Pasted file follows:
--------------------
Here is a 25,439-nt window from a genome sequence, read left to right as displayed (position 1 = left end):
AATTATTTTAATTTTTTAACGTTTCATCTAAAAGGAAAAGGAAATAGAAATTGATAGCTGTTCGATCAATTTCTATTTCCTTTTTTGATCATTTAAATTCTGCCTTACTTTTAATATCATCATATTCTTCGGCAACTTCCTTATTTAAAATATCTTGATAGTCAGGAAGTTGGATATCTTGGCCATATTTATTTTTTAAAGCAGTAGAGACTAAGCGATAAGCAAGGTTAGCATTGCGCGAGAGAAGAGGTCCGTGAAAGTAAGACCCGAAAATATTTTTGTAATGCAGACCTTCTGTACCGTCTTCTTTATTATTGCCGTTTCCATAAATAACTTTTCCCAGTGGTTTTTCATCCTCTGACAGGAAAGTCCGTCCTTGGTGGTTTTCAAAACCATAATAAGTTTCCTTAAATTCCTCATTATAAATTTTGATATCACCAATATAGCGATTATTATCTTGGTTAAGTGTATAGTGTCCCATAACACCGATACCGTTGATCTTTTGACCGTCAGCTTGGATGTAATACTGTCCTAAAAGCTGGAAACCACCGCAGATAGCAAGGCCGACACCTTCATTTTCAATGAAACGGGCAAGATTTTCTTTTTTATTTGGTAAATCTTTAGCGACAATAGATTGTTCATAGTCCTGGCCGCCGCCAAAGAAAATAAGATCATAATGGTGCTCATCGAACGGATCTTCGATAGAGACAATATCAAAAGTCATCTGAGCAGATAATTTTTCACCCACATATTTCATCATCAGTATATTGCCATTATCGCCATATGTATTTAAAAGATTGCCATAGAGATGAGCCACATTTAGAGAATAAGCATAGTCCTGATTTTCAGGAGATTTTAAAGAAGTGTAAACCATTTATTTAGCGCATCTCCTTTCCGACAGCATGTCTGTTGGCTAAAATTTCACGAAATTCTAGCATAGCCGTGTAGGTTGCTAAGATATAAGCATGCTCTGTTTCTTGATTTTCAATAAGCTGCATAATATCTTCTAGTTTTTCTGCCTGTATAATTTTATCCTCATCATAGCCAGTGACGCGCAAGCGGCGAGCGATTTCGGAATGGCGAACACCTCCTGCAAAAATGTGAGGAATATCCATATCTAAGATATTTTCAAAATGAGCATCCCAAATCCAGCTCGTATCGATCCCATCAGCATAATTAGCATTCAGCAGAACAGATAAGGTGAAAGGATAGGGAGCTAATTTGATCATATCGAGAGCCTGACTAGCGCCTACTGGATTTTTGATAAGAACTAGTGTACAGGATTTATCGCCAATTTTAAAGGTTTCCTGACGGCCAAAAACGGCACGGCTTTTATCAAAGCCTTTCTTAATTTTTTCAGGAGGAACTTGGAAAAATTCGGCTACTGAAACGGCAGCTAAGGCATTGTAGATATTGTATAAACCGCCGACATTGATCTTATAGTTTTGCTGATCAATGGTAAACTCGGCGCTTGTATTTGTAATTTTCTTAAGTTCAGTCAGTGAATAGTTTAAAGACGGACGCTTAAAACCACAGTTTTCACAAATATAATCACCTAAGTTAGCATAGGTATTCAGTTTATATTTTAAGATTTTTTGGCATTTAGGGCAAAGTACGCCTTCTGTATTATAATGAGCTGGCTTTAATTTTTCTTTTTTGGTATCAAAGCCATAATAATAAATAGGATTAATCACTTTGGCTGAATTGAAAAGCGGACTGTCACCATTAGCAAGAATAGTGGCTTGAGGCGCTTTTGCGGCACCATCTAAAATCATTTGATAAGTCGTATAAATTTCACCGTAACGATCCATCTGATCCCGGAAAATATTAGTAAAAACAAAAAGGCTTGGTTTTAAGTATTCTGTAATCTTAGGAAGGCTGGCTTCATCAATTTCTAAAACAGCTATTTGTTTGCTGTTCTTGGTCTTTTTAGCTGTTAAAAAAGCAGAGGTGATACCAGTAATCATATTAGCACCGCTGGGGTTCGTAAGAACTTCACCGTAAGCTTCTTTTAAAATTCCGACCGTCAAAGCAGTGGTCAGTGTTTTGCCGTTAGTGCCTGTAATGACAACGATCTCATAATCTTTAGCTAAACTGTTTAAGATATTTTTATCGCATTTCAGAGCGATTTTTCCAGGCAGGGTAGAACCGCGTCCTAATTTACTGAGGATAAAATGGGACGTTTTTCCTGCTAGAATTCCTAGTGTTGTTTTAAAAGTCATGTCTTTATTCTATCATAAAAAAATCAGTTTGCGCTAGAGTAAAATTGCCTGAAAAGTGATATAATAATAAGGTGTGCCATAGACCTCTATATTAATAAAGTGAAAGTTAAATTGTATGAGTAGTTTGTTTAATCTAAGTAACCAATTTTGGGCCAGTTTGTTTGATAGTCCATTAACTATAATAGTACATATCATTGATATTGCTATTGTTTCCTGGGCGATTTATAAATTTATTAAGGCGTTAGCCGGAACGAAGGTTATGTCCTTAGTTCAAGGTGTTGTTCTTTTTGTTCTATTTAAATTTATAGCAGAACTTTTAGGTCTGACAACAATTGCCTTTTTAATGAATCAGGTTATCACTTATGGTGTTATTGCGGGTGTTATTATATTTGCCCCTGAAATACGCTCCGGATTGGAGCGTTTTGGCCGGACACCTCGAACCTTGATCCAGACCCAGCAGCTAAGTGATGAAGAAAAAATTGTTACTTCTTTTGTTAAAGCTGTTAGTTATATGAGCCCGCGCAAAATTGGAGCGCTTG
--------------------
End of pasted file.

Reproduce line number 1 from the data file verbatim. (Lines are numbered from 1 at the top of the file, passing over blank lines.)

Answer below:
Here is a 25,439-nt window from a genome sequence, read left to right as displayed (position 1 = left end):